Since Wild World on the DS, Animal Crossing has enjoyed multiplayer connectivity, which adds a whole additional element of enjoyment to the game. Not only can you send mail and gifts to your friends, but you can visit each other's towns, which makes showing off each other's creations all the more interesting. Villagers will remark on players who have visited your town, or even show off mail that other players sent them. But even outside of the multiplayer in-game, it's a game that thrives in communities. It's a game full of wonder, mystery and rumours - even back on the older entries I was always hearing about cool secrets, quick money-making schemes or tricks you could do in the game, and it's no different now on the Switch. It's a series that is absolutely enjoyable as a single-player experience, but looking out for gifts for friends, showing them around your island or just sharing stories with adds that extra enjoyment to the whole ordeal.

Animal Crossing is the kind of game that requires patience. It also requires a certain level of initiative from the player, because whilst the game does give you a number of projects and tasks to work on, a lot of the long-term appeal relies on you making your own plans and working towards them. And whether that's filling your museum with every single bug, fish and fossil, paying off your immense mortgage to a raccoon, or turning your island into a theme park, you can take baby steps and just enjoy the journey towards your overall goals. Ultimately, it's part quirky sim game, and part self-expression tool. You get back what you put into it. I think that it's best enjoyed in short, frequent bursts, but I frequently find myself losing hours at a time! Despite everyone's initial dismay that the game's release was delayed, it ultimately could not have come out at a more opportune time. I think that the world needs more of the kind of positive energy that Animal Crossing embraces. And right now while the rest of the world is essentially shut, I can't think of anywhere better to hang out than my lovely Goo Island.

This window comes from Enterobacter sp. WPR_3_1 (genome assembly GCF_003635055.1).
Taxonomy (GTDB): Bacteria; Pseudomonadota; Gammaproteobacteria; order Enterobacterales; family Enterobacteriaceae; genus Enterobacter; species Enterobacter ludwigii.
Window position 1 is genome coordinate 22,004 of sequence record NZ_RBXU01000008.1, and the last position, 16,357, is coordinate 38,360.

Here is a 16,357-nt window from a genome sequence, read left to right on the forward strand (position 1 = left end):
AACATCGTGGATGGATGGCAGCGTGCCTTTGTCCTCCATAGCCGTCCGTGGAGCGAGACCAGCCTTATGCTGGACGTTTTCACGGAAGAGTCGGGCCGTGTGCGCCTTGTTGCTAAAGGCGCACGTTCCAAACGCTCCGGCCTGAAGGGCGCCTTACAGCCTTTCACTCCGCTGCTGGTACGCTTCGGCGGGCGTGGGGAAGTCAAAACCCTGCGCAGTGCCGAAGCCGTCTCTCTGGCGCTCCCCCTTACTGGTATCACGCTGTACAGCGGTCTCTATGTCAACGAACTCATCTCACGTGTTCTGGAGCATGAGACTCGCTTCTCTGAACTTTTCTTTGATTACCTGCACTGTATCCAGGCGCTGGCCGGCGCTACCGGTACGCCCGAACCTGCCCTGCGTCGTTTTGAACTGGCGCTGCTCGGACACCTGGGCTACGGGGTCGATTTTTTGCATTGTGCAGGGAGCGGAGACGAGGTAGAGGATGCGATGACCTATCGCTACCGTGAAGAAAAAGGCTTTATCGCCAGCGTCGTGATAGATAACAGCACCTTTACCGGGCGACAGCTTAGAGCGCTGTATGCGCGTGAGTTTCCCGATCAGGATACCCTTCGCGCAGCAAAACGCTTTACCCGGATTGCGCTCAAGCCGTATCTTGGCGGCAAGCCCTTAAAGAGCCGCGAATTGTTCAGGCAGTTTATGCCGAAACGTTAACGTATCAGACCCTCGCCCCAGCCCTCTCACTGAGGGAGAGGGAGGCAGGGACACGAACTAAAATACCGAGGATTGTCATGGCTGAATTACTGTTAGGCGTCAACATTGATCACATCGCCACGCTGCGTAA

Below are a few pics I've taken of my adventures so far!

* New Horizons is arguably the sixth entry in the series if you count the original Japanese Animal Forest as a separate release to the enhanced Gamecube port. I am choosing to count them as one edition of the game. I also acknowledge that there have been three spin-off titles; Amiibo Festival, Happy Home Designer and Pocket Camp, but these are not counted as mainline series entries. Yes, I'm a huge nerd!